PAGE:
- Squamous cells (Figure 8) are located at the distal urethra and genital tract of females. They are large, polygonal cells considered contaminants.
Urinary casts are cylindrical molds formed in the lumens of the renal tubules. They are primarily composed of a mucoprotein secreted by renal tubule cells. Concentrated urine, decreased urine flow, and acidic urine favor the formation of casts.
Cells and other material (lipid, crystals) may be integrated into casts, changing their appearance and how they are characterized (Table 4).
- Hyaline casts are clear, composed only of mucoprotein (Figure 9). They deteriorate in alkaline urine.
- Cellular casts (erythrocytes, leukocytes, renal tubule cells, lipid) form as the cellular component becomes incorporated into the mucoprotein matrix in the lumen of the tubule (Figure 10). Progressive degradation of cellular casts leads to the characterization of coarsely granular, finely granular, and finely waxy casts (Figure 11).
- Casts may be pigmented by bilirubin, hemoglobin, or myoglobin.1
Less than 2 per LPF hyaline and > 1 per LPF granular casts may be found in urine from healthy animals.1,3 Increased numbers of casts in the urine (cylinduria) localizes a disease process to the kidneys.
Crystals are commonly found in urine. Their formation is dependent on oversaturation of the mineral substrate and urine pH. Crystals may be associated with urolithiasis or other medical condition or have no diagnostic significance.
- Struvite crystals may be observed in neutral to alkaline urine of dogs and cats. These crystals can form in vitro in stored, uncovered urine (Figure 12).
- Calcium oxalate dihydrate (weddellite) crystals may be observed in healthy animals (Figure 13). They may also be present with calcium oxalate monohydrate (whewellite) crystals—which are not found in healthy animals (Figure 14), but in patients with ethylene glycol poisoning.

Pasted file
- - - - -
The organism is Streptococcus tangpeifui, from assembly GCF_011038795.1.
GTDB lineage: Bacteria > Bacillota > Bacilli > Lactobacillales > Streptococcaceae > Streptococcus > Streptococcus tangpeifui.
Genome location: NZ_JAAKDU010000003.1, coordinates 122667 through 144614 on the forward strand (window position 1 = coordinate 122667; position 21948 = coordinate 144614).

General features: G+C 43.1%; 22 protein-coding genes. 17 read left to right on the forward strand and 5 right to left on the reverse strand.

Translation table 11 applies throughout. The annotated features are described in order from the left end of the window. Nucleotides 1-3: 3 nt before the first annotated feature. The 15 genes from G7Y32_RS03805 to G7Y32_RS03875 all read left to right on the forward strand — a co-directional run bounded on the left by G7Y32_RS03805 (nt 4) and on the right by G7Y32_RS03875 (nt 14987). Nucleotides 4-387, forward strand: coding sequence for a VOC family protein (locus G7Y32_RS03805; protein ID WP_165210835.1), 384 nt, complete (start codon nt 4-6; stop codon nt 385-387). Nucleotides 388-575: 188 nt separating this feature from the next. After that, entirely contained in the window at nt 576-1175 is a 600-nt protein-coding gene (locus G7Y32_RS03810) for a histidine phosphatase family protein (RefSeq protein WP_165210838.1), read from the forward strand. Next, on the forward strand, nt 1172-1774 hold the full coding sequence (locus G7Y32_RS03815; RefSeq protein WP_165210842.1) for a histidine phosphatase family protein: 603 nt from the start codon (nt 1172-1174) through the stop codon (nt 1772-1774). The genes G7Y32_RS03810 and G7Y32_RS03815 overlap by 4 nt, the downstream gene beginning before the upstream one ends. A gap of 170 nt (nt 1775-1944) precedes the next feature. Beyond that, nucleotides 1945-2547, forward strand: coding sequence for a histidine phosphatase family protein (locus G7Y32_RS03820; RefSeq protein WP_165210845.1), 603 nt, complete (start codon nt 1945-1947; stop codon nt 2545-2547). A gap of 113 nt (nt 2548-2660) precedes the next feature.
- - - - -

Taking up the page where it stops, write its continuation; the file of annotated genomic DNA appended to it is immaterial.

- Ammonium biurate crystals are indicative of liver disease or portosystemic shunts in cats and dogs (Figure 15). These crystals and uric acid crystals may be present in dalmatians due to a defect in purine metabolism.
- Bilirubin crystals are occasionally observed in the urine of healthy dogs, but always represent an abnormal finding in cats (Figure 16).
In vitro formation of some crystals can occur in refrigerated samples, while others form as the pH rises in uncovered stored samples.
- Bacteria may be present in urine as the result of infection or contamination. However, small moving particles in the urine can be mistaken for bacteria. Bacterial rods are more easily identified than bacterial cocci.
- Yeast may be present due to contamination or infection (less common).
- Lipid droplets are round, variably sized, and refractive during fine focusing. They are commonly observed in feline urine samples (Figure 10).
- Sperm may be present in urine samples from intact males, or free catch urine samples from recently bred females.
HPF = high power field; LPF = low power field; RBC = red blood cell; SSA = sulfosalicylic acid; UA = urinalysis; uPr:Cr = urine protein:creatinine ratio; USG = urine specific gravity; WBC = white blood cell
- Stockham S, Scott M. Urinary. Fundaments of Veterinary Clinical Pathology, 2nd ed. Ames, IA: Blackwell Publishing, 2008, pp 463-473.
- Chew DJ, DiBartola SP. Sample handling, preparation, and analysis. Interpretation of Canine and Feline Urinalysis. Wilmington, DE: Ralston Purina, 1998, p 10.
- Osborne CA, Stevens JB. Biochemical analysis of urine: Indications, methods, interpretation. Urine sediment: Under the microscope.Urinalysis: A Clinical Guide to Compassionate Patient Care. Robinson, PA: Bayer Corporation, 1999, pp 105-140.
Theresa E. Rizzi, DVM, Diplomate ACVP (Clinical Pathology), is a clinical associate professor at Oklahoma State University’s Center for Veterinary Health Sciences. Her clinical interests include cytauxzoon infection in cats, hematology, and diagnostic cytology. Dr. Rizzi teaches select classes in the clinical pathology core curriculum.